ANAD makes showing at Heavy Vehicles Summit
Anniston Army Depot's Col. S. B. Keller, left, Corey Abernathy, center, and Michael Burke attend the Third Annual Heavy Vehicles Summit in Virginia.

ANNISTON ARMY DEPOT, Ala. - Depot Commander Col. S. B. Keller was a keynote speaker July 28 at the Third Annual Heavy Vehicles Summit held during three days at Tysons Corner, Va. The colonel spoke to industry leaders about Anniston's modernization and sustainment initiatives within the U.S. military's combat vehicle fleet.

"This is not your great grandparents' depot," said Keller. "What started in the 1940s as a storage depot for conventional weapons is now the Army's Center of Industrial and Technical Excellence for tracked and wheeled vehicles in addition to small arms and artillery."

During the 40-minute presentation, Keller shared the stage with ANAD's General Manager of Production Operations Michael Burke and welder Corey Abernathy, a cooperative education student slated to graduate from Gadsden State Community College in December.

The manager of thousands of Department of the Army civilians responsible for the repair and reset of combat vehicles and weapons, Burke described the partnerships that make programs like the Stryker and the Assault Breacher Vehicle successful. He said Anniston was one of the first depots within the Department of Defense to form a public-private partnership under the statutes and regulations facilitating direct sales, workshare and facility use agreements.

"Partnering with industry and with other branches of service has allowed DoD to avoid costs and find the highest quality in products since the program manager is given source of repair options while both parties benefit from each other's skill sets and capabilities," said Burke.

Keller plugged partnering opportunities within the organic base of depots and arsenals, showing the successes ANAD has had doing business with Tobyhanna and Red River Army depots and with Rock Island Arsenal and Tank-Automotive Research, Development and Engineering Center, or TARDEC.

Partnerships allow maintenance depots to preserve their core capabilities by working with companies or other government sites to agree on terms that retain or increase the workload and utilize facilities at bases and installations.

With the Stryker reset program, in particular, the work is divided equally between the partners-Anniston Army Depot and General Dynamics Land Systems. Using the depot's facilities and the expertise of both partners, the best value is given to the Army's Stryker Program Manager.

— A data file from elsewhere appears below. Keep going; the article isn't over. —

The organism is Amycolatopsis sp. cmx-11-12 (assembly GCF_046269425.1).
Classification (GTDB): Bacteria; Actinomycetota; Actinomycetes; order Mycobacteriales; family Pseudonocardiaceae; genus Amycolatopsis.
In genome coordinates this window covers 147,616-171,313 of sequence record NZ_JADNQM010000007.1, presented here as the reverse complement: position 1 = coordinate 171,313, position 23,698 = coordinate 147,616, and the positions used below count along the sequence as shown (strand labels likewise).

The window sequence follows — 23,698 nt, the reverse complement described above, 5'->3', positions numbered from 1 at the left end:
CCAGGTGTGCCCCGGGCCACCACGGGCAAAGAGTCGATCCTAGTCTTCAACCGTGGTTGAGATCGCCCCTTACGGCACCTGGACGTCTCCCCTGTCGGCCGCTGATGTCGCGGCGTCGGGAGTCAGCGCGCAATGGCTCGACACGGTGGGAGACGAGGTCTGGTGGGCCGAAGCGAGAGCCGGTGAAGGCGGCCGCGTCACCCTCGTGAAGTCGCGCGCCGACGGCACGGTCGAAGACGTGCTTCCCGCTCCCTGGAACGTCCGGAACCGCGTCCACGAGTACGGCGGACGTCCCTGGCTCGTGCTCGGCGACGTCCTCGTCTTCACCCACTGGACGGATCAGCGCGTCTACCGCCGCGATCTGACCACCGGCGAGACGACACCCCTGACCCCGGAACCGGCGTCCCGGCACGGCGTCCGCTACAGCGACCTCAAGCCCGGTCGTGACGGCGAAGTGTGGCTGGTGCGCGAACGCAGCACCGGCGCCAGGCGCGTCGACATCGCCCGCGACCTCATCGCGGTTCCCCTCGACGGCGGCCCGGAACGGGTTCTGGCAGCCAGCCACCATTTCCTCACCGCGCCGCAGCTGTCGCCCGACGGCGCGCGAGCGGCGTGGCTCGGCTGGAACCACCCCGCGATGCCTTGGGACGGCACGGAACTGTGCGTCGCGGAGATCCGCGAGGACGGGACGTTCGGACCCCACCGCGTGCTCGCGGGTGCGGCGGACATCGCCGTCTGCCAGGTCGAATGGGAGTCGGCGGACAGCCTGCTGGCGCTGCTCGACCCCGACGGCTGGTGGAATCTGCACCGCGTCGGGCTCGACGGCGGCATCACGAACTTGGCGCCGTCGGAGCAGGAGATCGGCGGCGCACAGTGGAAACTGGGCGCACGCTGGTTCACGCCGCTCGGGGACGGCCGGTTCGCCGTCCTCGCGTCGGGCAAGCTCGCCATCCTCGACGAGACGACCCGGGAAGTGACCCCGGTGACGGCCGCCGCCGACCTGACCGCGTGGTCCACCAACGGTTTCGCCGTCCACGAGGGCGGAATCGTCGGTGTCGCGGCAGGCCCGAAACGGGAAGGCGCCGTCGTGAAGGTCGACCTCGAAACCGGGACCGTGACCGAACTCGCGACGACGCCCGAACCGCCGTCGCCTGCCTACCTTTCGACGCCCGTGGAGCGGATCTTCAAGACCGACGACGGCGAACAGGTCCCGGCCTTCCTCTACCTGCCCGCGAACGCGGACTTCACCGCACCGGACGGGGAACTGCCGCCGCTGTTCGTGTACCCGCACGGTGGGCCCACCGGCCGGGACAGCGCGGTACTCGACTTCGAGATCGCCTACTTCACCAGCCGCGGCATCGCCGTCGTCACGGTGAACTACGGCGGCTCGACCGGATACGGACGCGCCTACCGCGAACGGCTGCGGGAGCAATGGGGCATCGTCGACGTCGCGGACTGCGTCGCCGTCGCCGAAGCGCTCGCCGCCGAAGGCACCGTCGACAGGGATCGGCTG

"This is the first time a P3 contract here has split the work 50/50; our agreements usually reflect disproportionate work-split combinations," said Burke. "We had a lot of naysayers in the beginning who were concerned that ANAD and GDLS would have a hard time incorporating the business practices of two different types of organizations, but we worked through the challenges and successfully completed the first order."

ANAD also shares work with GDLS on the Stryker combat- and battle-damage repair program, and the depot leases facilities to GDLS for the production of new Strykers. GDLS, Honeywell and BAE Systems are just three of a dozen companies that have partnered with ANAD since the depot started P3s in the early 1990s. Since then, ANAD has entered into 86 P3 programs; 37 are active.

One attendee during the summit had something to say about the depot's industrial merit: "Good briefing. If you were a private company, I would want to buy stock."

<b>Abernathy links serving, welding</b>

Keller concluded her portion of the presentation touting the depot's workforce revitalization initiatives by drawing attention to the Student Educational Employment Program, which provides jobs to students studying to attain degrees at all levels-high school, vocational and technical, associate, baccalaureate, graduate and professional.

Keller then turned the room's attention to Abernathy, who spoke to the conference attendees about his cooperative education experience and his place in the depot's mission to produce heavy combat vehicles.

Abernathy, a 2008 graduate of Cherokee County High School and the depot's Career Academy, has worked his way into the depot's Nichols Industrial Complex where he welds components for the M1 Abrams tank beside journeyman welders.

"The co-op program has given me opportunities I would never have imagined five years ago," said Abernathy.

"Not only has the depot made it possible for me to better my education, it's given me a safe and friendly work environment where I get to support our nation's troops." Abernathy has enjoyed a relationship with the Army since age 17 when he went for basic training at Fort Sill, Okla. He's a specialist in the Army National Guard with the 1334th Chemical Company out of Fort Payne, a city in northeast Alabama.

In April 2009, he deployed to the Middle East where he served one year as a gunner. His brigade ran operations at the main check point for NATO troops on the border of Iraq and Kuwait.

Welding supervisor Randall Holbrooke said Abernathy's deployment with the National Guard changed the student's work ethic "greatly for the better."

He said Abernathy is an asset to the depot, and he's asked the student to share with co-workers how combat vehicles welded here are treated in theater.

"(Abernathy) had seen firsthand in a combat zone what the vehicles he had worked on at ANAD were doing in combat and had seen how severely these vehicles could be damaged," said Holbrooke. "He began to understand why we stressed quality so much in the rebuild process at ANAD."

"I'm proud to say I am a part of Anniston Army Depot," Abernathy said.

Page last updated Fri July 22nd, 2011 at 12:16